Between 1874 and 1882 Eddy contributed to the Universalist Quarterly a series of historical essays including "Mrs. Judith Murray," "Universalist Conventions and Creeds," and "The Universalist Origin of American Sunday Schools." He served as editor, 1886-91.
Universalism in America, Eddy's major work, covers with care and detailed documentation the history of the Universalist movement from 1636 to 1885. It includes a bibliography of 2,278 American-produced Universalist books, sermons, tracts, essays, and periodicals, published between 1753 and 1886. For each entry he gave several locations of libraries which had copies. Sawyer, in his review in the Universalist Quarterly, wrote, "Here is a volume which our Church should cordially welcome, and of which it may well be proud. Till it appeared we had no history of our faith in this country at once comprehensive and satisfactory." It was to be another century before another thorough history of Universalism in America was published. Its author, Russell E. Miller, a Congregationalist and chair of the Tufts history department, rated Eddy's history "a magisterial work, scrupulously accurate, replete with factual and biographical details not readily available elsewhere, and representing a prodigious amount of research extending over more than a quarter of a century."
Eddy held many denominational posts and served on numerous committees. He was Standing Clerk of the Universalist General Convention, 1861-67, and from 1887 until his death he edited its annual publication of church and ministerial statistics, The Universalist Register. At the same time, as secretary and president, 1876-1906, he labored on behalf of the Universalist Historical Society (UHS). He helped to establish the UHS library which was housed after 1869 at Tufts College. In 1883 Tufts awarded him an honorary STD.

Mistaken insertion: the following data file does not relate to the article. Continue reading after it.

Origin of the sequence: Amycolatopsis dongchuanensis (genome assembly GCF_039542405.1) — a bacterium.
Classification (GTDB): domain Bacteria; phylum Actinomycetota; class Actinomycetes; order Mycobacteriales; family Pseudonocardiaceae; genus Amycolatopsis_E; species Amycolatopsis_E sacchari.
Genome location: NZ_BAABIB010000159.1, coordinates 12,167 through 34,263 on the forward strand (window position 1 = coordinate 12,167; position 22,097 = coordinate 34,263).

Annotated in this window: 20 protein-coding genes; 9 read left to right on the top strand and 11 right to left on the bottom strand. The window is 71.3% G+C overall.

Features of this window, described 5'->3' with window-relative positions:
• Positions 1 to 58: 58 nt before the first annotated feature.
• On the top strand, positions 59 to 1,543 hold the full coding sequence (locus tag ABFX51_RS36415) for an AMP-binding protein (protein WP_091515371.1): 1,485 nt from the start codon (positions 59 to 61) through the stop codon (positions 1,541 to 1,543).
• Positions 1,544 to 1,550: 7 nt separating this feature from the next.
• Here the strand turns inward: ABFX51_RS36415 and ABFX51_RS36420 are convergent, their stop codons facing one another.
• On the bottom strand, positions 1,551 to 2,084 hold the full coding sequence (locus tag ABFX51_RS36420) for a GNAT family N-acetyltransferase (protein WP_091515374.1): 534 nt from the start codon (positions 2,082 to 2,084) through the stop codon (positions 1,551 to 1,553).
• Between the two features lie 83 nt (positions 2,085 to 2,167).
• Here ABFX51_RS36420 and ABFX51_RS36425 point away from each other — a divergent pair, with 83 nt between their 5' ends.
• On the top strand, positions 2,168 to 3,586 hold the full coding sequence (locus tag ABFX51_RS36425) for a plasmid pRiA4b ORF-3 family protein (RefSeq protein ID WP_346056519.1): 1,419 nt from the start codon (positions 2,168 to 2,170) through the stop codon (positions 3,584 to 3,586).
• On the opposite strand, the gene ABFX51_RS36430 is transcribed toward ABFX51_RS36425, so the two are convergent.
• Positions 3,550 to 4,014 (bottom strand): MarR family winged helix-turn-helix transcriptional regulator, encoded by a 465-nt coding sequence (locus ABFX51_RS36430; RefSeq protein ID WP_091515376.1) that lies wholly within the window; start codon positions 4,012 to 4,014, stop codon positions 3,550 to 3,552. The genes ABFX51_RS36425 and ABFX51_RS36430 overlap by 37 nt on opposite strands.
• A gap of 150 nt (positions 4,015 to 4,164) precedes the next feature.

Eddy died in 1906 as a result of a heart attack while visiting at the Gloucester summer home of his son Benjamin. A funeral service was held the following Sunday at the Independent Christian Church (Universalist) in Gloucester, where both he and John Murray had ministered.
The library of Harvard Divinity School has Eddy's 163-page autobiography and two of his personal scrapbooks (1824-1906). The latter includes letters, addresses, sermons, newspaper clippings, and photographs. Unfortunately his diary has yet to be located. His works not mentioned above include The Life of Thomas J. Sawyer. . . . and of Caroline M. Sawyer (1900) and, with Joseph Henry Allen, A History of the Unitarians and the Universalists in the United States (1894), and [on Abraham Lincoln] The Martyr to Liberty: three sermons preached in the First Universalist Church, Philadelphia, Sunday, April 16, Wednesday, April 19th, and Thursday, June 1st (1865). For Sawyer's review of Universalism in America see the Universalist Quarterly (April 1885). Biographical data can be gleaned from David Robinson, The Unitarians and the Universalists (1985); Russell E. Miller, The Larger Hope, vols. 1 and 2 (1979-85). There are obituaries in the New York Times (August 17, 1906), the Universalist Register (1907), the Universalist Leader (1 Sept 1906), and Tufts College Graduate (October 1906). There are short biographical entries in Appleton's Cyclopedia of American Biography (1900) and Who Was Who in America.